Other places she discovered that were lovely and toasty included: in front of the fridge where the warm air vented out from the bottom; straddling the PS4 so the fan blew onto her tummy; next to or underneath my laptop; on top of my computer case which has a fan vent on top; in front of the heat dish we got while our furnace wasn’t working; and in a laundry hamper full of freshly-dried laundry.

She liked to go outside, too, during the summer. All of our cats are indoor-only, but once in a while we’ll take the more well-behaved ones (not Cheeseball) into the backyard to wander around on the porch and sniff things and enjoy the sun and look at a bird.

And I have never known a cat to be quite so comfortable. Perhaps Anise, on occasion, but he doesn’t have the raw talent Pearl was born with.

You could tell she was settling in if she tucked her paws in against her chest, something she always did quite deliberately and distinctly. But that was only the first stage of comfort. If you were lucky, she would stretch out one arm really far, perhaps to place her paw on you. As she dozed off she might lay flat on her side with her limbs outstretched, which meant we always had to check blankets carefully for a flattened Pearl before sitting down. And if you were really lucky, you might witness Pearl in a chaos configuration, upside-down with her paws wherever.

But even just sitting up with her eyes closed, she looked so content. Looking at photos makes me want to take a nap with her.

Sadly, Pearl had some health troubles from the start. She had a kink right at the base of her tail from the day we got her, suggesting it had been injured while at the breeder and not healed right, so she was never able to raise her tail all the way. She also came home with some sort of intestinal parasite that gave her a lot of… um, gastric distress, and while we were able to clear that up quickly, it seemed to recur soon afterwards.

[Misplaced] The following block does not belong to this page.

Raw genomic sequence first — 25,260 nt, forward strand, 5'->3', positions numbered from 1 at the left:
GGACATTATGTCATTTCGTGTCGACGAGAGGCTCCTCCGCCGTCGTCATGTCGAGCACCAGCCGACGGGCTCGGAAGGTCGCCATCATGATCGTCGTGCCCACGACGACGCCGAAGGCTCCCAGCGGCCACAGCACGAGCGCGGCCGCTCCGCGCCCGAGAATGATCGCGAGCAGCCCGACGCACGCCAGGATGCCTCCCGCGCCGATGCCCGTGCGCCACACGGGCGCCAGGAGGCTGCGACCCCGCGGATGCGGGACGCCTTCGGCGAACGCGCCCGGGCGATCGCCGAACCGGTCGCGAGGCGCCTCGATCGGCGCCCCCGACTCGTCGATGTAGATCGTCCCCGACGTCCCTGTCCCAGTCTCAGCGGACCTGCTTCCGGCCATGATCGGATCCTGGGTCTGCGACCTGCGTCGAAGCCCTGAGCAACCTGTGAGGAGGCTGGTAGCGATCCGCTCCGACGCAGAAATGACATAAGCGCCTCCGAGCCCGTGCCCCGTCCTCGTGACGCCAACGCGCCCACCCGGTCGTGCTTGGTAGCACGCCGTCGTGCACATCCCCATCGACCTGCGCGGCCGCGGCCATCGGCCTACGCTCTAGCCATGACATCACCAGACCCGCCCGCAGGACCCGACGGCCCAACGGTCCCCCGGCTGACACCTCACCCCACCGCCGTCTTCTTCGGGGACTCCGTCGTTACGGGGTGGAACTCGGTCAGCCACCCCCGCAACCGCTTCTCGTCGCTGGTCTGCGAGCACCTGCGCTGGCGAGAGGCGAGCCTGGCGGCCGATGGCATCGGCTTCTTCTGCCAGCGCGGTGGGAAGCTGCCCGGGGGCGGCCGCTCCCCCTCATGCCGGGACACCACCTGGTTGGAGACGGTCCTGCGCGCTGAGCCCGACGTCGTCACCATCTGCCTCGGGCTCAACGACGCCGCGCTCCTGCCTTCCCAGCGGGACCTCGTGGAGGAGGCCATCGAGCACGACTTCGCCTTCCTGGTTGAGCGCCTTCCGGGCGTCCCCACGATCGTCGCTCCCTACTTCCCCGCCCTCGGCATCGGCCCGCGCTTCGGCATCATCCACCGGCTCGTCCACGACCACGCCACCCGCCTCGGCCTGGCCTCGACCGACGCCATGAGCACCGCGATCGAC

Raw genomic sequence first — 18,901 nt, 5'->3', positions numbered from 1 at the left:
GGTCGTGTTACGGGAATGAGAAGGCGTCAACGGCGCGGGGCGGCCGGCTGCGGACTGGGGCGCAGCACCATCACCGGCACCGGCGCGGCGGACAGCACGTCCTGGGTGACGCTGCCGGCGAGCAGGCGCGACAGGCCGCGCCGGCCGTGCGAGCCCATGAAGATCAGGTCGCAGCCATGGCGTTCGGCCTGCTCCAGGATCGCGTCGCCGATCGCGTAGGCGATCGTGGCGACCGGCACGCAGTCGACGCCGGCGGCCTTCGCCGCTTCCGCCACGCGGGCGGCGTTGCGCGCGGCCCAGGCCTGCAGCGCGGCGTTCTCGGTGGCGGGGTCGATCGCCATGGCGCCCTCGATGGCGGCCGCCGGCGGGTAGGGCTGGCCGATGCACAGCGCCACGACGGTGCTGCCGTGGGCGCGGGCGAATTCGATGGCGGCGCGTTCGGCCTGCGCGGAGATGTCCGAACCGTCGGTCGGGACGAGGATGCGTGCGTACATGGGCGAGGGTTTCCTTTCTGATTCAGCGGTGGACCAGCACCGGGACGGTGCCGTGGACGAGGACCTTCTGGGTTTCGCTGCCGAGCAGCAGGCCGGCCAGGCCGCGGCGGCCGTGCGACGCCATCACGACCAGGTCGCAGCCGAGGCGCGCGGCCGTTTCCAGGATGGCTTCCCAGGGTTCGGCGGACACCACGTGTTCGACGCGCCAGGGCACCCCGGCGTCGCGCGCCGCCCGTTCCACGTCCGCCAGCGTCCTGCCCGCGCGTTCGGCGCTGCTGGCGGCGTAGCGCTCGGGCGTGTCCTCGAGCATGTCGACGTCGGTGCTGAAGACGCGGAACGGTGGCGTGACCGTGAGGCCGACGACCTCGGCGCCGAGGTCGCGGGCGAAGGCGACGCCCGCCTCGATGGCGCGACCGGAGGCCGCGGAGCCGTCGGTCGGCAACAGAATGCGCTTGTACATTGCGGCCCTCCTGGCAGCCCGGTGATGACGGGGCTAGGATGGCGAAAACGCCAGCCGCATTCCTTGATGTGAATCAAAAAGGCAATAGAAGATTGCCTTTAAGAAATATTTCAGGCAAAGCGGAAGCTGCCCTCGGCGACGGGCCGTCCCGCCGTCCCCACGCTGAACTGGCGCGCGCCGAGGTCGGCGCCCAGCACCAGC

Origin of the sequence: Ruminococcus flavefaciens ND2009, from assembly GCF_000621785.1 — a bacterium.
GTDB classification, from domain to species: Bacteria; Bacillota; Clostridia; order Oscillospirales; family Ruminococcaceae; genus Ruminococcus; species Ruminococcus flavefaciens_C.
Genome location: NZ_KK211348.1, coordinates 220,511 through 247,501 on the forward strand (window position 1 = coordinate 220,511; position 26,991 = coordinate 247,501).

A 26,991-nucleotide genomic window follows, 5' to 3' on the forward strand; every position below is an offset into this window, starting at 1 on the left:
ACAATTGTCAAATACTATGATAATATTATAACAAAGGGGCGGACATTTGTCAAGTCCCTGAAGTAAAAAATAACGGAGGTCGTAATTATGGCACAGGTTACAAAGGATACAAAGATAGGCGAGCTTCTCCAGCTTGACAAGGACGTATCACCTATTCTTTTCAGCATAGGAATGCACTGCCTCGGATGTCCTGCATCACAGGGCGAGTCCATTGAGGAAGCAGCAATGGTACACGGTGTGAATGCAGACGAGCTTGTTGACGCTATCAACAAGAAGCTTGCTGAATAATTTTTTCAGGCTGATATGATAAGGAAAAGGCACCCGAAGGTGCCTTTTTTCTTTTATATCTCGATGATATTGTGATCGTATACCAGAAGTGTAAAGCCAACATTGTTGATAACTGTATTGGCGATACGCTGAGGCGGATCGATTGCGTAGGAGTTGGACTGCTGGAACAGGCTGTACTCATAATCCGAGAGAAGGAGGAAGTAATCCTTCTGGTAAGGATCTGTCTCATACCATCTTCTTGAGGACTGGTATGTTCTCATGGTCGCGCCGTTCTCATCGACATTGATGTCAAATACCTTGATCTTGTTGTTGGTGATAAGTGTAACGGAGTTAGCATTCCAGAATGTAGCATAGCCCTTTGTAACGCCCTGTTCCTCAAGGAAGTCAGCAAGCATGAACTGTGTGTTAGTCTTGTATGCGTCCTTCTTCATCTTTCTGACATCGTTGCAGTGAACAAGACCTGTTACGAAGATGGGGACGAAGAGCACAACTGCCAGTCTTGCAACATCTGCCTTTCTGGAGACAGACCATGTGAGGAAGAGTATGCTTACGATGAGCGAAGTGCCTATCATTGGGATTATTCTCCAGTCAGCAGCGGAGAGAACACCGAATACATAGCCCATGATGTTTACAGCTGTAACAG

We took her to the vet again, suspecting more parasites, but multiple tests turned up nothing. We tried a number of things — different food, sensitive-stomach food, wet food, more water, different treats — but could not seem to figure it out, and so Pearl just had stomachaches on and off for a while. Sometimes she would sit by the litterbox and grumble, and all I could do was try to reassure her.

It wasn’t until a few years later that Ash’s then-husband, with no explanation whatsoever, spontaneously decided to just feed her some plain chicken mixed with pumpkin purée. Just like that, she was fine. I felt like kind of an idiot for not trying that earlier, but after giving her veterinary sensitive-stomach food and seeing no change, I thought we’d ruled out food sensitivity.

We swiftly outlined a general idea of what Pearl could or could not tolerate. Chicken, pork, pumpkin: OK. Beef or any kind of organs: she immediately threw up. Fish: no good. And yet manufactured food containing only very simple things still gave her stomachaches, so our best guess was that she also couldn’t tolerate fucking xantham gum or something, which is in pretty much all pet food, including the sensitive stuff.